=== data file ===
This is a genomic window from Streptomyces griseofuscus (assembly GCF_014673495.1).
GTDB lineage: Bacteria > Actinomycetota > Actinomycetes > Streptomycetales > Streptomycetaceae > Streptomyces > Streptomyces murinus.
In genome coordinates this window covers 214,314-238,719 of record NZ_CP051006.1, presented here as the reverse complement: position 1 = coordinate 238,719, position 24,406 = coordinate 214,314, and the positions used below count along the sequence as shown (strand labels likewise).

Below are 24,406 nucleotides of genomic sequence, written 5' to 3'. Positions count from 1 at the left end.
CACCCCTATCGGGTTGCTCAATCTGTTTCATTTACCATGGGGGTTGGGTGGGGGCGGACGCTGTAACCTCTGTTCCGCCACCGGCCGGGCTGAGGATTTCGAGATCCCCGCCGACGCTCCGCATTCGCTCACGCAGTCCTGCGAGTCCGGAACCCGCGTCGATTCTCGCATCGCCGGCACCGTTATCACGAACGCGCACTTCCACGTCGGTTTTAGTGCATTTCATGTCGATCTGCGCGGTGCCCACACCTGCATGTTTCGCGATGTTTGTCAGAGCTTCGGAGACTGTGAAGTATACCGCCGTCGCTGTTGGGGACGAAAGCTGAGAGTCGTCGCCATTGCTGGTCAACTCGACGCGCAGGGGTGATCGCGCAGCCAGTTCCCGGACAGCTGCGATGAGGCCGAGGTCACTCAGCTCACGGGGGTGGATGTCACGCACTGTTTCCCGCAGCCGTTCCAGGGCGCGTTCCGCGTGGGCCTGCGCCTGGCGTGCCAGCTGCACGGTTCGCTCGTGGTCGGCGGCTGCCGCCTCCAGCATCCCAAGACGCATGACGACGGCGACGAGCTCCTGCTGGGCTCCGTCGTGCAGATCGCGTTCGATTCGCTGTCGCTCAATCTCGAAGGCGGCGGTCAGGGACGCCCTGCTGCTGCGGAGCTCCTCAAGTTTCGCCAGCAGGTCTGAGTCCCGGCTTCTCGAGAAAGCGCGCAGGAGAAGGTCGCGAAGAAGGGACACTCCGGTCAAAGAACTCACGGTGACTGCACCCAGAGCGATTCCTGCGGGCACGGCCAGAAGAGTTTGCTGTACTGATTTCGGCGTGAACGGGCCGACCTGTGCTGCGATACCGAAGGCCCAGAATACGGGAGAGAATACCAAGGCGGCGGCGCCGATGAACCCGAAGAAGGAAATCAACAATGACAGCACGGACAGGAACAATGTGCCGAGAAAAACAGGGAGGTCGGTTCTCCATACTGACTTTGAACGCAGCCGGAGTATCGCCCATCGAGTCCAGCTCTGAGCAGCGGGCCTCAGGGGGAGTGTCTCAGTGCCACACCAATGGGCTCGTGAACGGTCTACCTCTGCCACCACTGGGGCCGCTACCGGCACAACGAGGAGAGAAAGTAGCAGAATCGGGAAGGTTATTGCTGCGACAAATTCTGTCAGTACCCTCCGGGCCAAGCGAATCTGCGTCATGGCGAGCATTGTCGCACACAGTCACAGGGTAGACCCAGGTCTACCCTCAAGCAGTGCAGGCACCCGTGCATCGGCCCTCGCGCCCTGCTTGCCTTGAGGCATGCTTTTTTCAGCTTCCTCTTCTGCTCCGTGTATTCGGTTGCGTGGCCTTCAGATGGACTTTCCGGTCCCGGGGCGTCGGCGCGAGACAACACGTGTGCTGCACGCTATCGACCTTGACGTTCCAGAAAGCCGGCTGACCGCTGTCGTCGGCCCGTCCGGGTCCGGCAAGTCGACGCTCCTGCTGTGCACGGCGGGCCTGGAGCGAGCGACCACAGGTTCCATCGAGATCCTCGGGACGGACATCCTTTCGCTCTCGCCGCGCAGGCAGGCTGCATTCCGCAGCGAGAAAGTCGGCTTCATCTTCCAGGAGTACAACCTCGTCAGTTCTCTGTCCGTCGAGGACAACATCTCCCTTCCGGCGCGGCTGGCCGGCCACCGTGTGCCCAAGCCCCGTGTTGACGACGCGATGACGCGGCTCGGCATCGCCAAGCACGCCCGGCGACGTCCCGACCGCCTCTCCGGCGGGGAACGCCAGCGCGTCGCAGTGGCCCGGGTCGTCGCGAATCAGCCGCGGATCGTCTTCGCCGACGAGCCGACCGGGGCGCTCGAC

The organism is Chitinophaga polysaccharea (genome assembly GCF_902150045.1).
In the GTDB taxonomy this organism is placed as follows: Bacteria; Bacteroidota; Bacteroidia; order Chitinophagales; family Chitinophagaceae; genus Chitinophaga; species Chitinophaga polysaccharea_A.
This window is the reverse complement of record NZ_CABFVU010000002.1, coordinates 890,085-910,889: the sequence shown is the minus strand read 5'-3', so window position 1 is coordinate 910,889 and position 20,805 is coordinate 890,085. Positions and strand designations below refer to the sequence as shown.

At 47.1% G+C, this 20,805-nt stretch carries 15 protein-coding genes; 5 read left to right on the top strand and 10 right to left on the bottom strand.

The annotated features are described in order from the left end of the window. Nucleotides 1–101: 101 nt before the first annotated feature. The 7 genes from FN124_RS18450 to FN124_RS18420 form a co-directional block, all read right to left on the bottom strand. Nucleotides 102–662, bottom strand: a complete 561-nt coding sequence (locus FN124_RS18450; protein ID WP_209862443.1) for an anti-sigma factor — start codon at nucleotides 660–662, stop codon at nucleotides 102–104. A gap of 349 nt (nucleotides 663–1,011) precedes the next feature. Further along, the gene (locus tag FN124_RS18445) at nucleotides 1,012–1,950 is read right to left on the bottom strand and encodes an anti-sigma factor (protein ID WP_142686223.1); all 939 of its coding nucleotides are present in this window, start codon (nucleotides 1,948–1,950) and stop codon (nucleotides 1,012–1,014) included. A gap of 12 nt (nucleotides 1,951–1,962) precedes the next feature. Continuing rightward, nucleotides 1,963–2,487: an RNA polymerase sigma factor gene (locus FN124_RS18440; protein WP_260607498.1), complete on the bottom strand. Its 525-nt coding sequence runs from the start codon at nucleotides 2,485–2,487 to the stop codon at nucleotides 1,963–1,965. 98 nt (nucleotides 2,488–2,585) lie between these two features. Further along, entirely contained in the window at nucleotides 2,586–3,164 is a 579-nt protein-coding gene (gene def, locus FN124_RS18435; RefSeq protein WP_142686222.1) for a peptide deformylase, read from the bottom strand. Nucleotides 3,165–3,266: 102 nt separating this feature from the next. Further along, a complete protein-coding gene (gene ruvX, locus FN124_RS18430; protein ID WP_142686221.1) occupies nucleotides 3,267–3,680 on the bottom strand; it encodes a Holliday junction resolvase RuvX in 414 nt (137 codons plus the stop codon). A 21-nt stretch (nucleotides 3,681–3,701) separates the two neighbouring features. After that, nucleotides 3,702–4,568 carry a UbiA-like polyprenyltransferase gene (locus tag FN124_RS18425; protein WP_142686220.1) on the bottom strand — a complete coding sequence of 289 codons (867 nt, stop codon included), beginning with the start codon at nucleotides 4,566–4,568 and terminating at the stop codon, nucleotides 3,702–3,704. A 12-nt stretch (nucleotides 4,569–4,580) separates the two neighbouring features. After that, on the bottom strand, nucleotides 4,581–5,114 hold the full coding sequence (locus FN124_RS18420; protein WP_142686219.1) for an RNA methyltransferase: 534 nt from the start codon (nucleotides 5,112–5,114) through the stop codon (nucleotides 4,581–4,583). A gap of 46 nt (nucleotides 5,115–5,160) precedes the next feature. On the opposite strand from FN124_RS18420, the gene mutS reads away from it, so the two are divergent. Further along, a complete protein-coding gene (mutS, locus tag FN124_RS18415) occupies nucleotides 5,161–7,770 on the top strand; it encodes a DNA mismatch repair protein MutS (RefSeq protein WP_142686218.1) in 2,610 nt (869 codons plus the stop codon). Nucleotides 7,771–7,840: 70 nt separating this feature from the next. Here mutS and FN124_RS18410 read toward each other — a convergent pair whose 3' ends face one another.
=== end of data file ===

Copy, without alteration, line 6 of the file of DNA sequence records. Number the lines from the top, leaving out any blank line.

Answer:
The organism is Chitinophaga polysaccharea (genome assembly GCF_902150045.1).